The Commitments: Not Quite the Full Package

Grand Opera House, York. Saturday 18th February 2017.

⭐️⭐️⭐️1/2

There’s no denying that this production of The Commitments, directed by Caroline Jay Ranger, has that classic feel-good factor; complete with high octane musical numbers and some incredible voices, it’s certainly a glorious feast for the ears. Featuring classics such as ‘I Heard it Through the Grapevine’, ‘Proud Mary’ and ‘Mustang Sally’, the musical numbers were always going to be the keystone of this production, and in that respect, it certainly delivered. However, musical talent aside, the show is on the underwhelming side of the fence when it comes to the complete package.

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Brian Gilligan, playing Deco, and Amy Penston, playing Natalie, stole the show as the generously talented star performers of the group. Gilligan was a blazing talent on that stage and he has that envious quality of being able to belt out song after song with unfaltering perfect pitch – while making it look effortless. Likewise, Penston’s vocals were fantastic; her range being particularly impressive as she crooned songs in an impressive array of styles. Accompanying Penston were Leah Penston as Imelda and Christina Tedders as Bernie. Their renditions of some of the best female hits of the 60s and 70s were faultless; their synchronised minimal choreography perfectly capturing the popular moves of the time. Kevin Kennedy provided some great comic moments as Jimmy’s cantankerous Dad, with his one liners seldom failing to raise a collective laugh from the audience. Mickah (Sam Fordham) was also a brilliant comic character as the somewhat mentally unstable bouncer who has no concept of personal space or how to keep his head in the upright position. Andrew Linnie did exude some cheeky chappie charisma fitting to the character’s narrative, but unfortunately that clarity of characterisation wasn’t matched by others.

IMG_4036.PNGFor me, the issue with this show is that it focuses so much on the (albeit fantastic) quality of the songs that the narrative itself suffers from a clear negligence. There’s very little depth to any of the characters, with no real tension to engage between the tunes. I saw the film years ago and I only remember it vaguely so I’m not sure if this flaw is mirrored in the screen version of whether the story simply loses quality when transposed for the stage. I can’t fault the cast because there were no poor performances, but it definitely felt tepid watching the flat filler scenes seemingly designed only to string a very generous set list together.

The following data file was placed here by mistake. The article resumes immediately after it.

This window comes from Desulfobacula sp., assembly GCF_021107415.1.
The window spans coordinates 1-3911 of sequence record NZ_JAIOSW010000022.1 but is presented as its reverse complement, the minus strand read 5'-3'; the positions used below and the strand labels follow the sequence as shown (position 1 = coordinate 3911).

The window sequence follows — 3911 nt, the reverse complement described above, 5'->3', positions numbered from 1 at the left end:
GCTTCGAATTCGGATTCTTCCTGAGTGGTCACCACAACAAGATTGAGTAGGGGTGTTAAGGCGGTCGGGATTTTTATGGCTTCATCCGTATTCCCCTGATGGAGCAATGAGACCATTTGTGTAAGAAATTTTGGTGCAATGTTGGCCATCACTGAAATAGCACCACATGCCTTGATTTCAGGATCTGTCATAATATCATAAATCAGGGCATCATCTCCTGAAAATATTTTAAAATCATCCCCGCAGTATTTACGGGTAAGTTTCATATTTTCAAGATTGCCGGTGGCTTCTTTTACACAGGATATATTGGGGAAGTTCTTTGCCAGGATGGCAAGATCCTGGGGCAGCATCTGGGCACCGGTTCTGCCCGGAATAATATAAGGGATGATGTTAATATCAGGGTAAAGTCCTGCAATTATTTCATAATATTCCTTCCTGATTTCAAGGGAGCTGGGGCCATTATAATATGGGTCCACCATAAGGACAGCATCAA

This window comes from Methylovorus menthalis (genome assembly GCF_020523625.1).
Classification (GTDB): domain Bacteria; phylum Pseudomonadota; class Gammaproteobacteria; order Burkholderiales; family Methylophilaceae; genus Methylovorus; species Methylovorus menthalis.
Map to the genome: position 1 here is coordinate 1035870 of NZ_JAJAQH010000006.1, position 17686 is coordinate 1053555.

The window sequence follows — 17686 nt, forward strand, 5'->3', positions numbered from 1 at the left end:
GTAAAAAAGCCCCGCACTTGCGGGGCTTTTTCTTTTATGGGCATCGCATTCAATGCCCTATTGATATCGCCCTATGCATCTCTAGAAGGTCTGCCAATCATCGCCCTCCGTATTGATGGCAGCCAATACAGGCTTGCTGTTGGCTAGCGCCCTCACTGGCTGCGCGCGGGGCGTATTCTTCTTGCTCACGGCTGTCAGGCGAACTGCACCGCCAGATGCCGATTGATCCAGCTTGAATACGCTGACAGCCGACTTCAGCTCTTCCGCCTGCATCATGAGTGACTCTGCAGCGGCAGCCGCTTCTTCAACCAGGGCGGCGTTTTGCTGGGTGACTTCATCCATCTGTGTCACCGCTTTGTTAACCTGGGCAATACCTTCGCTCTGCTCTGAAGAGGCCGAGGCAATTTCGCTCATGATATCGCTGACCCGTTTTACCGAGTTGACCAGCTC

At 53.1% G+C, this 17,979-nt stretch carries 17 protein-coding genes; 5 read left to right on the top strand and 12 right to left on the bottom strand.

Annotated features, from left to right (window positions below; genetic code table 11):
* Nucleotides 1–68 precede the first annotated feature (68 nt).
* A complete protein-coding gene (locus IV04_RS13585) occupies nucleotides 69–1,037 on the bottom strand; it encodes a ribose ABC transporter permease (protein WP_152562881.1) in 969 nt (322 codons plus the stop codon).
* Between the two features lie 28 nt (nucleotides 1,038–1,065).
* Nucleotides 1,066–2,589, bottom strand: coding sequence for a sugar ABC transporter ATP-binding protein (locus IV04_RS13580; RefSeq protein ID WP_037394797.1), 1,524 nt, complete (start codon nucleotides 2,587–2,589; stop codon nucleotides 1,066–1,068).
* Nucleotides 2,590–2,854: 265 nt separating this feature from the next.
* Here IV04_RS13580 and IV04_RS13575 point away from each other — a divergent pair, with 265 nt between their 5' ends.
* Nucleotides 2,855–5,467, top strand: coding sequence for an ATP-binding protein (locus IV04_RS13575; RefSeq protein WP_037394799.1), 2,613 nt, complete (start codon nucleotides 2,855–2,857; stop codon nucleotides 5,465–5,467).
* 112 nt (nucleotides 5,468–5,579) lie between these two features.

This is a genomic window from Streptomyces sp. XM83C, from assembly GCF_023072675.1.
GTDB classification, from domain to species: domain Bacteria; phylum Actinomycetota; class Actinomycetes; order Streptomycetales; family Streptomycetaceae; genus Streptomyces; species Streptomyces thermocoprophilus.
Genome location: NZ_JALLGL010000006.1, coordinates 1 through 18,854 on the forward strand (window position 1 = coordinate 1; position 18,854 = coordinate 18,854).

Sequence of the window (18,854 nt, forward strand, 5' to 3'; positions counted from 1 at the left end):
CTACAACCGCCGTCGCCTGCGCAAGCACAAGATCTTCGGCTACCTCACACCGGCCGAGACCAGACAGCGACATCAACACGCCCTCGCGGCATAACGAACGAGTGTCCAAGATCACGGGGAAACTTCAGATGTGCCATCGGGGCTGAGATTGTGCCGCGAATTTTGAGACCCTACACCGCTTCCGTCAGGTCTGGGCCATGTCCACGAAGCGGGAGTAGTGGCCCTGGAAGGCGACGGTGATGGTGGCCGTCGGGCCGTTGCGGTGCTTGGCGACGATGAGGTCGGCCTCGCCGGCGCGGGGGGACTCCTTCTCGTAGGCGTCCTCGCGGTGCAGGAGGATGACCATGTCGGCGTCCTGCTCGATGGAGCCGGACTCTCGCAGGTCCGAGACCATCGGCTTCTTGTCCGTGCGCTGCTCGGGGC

The frustrations from Billy (John Currivan) towards Deco (Brian Gilligan) is primarily played for comical effect, so the true cause of his resentment is never really portrayed with any depth or clarity. The scenes had potential to be gritty and insightful but that potential was left unrealised. Likewise, if Joey The Lips (Alex McMorran) was the lothario so heavy-handedly suggested by the constant changing kissing partners, it was shown in nothing besides those smooches. Where was the charisma and the irresistible sex appeal? The character was mostly in the background of the scenes unless he had lines and that wallpaper approach to what is allegedly a divisive character felt like another missed opportunity. Derek (Peter Mooney) was cast as comic first and foremost, which worked nicely, but the same 2D approach often attached to the clown of a narrative was a broad brush applied to other characters, too. This lack of depth was prominent across the show, with none of the characters convincing me that there were any real problems or emotional friction that could possibly justify the sudden disbanding of the group. The ‘arguments’ were as fleeting as a sparkler on Bonfire Night; with some of the key ‘dramatic’ scenes lasting no more than 60 seconds apiece.

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If this were billed as a tribute act, it would easily be a 4/5 star show; the cast are incredibly talented and they deliver each and every song with palpable enjoyment and energy. During the finale, the audience were on their feet, they were singing along and they were whistling their appreciation: it’s definitely a crowd pleaser. I do maintain though, that the quality of the musical performances are very much at the expense of other aspects of this show and as a whole, it’s simply not an all-round winner. So if you love the music and you want a great night out to enjoy it, go and see this show, but if you want a musical to delight in all categories, including strong characters and plot, maybe think twice before picking this show…

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